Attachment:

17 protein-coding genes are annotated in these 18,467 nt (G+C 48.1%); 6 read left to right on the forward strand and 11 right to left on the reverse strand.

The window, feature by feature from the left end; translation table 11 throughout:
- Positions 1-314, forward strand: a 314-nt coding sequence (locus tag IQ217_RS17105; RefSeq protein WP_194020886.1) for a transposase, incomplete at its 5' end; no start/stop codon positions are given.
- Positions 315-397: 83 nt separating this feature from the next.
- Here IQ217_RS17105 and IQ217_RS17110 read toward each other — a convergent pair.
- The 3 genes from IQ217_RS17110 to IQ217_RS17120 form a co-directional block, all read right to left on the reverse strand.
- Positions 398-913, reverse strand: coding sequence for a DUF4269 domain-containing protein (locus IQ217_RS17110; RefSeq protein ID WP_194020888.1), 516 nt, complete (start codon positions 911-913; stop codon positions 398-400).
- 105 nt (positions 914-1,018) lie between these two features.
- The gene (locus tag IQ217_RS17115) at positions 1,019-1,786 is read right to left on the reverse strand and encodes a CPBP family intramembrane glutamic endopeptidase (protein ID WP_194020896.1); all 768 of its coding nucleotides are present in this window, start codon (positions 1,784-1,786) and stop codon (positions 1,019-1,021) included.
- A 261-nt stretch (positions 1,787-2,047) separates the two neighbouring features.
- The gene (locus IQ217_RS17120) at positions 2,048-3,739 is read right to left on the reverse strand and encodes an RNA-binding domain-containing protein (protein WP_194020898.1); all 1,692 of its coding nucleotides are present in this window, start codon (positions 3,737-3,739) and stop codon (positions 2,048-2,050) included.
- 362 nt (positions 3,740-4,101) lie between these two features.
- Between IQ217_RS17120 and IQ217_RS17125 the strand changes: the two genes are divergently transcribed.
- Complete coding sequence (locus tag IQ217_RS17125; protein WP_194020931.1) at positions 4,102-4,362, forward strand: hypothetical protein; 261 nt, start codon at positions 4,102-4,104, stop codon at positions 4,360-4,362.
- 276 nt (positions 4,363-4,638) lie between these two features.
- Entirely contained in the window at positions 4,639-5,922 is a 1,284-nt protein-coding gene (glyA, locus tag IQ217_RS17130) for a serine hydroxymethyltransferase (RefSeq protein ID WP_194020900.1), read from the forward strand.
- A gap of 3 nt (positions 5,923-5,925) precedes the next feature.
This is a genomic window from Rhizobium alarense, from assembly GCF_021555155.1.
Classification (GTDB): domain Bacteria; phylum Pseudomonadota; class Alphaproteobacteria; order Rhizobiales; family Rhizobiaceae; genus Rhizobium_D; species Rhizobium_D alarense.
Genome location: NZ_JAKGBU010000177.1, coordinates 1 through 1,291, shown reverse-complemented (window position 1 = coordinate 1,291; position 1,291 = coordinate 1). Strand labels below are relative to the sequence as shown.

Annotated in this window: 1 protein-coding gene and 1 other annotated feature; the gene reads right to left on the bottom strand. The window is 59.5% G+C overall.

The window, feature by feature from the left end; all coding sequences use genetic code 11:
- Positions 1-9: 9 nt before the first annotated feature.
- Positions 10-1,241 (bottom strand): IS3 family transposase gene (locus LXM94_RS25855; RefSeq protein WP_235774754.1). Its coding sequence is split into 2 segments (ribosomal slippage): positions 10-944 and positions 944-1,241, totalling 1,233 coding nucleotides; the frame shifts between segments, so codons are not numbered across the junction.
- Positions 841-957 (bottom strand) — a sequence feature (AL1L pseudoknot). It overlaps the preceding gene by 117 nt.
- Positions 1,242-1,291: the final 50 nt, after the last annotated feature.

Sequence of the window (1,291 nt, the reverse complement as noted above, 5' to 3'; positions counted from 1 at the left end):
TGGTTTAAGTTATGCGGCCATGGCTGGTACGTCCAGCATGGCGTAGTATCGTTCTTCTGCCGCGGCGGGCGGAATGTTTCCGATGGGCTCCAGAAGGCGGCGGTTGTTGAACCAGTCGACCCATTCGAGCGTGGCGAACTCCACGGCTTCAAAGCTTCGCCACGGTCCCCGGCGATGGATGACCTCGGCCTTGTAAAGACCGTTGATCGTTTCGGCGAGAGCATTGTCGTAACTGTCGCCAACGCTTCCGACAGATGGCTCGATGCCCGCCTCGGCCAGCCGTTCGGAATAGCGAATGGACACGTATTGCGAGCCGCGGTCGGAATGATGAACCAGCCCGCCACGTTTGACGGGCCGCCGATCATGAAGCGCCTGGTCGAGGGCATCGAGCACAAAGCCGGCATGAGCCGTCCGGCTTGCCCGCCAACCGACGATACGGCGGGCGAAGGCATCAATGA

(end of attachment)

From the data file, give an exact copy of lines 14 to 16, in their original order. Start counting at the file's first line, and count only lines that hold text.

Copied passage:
- Complete coding sequence (locus tag IQ217_RS17125; protein WP_194020931.1) at positions 4,102-4,362, forward strand: hypothetical protein; 261 nt, start codon at positions 4,102-4,104, stop codon at positions 4,360-4,362.
- 276 nt (positions 4,363-4,638) lie between these two features.
- Entirely contained in the window at positions 4,639-5,922 is a 1,284-nt protein-coding gene (glyA, locus tag IQ217_RS17130) for a serine hydroxymethyltransferase (RefSeq protein ID WP_194020900.1), read from the forward strand.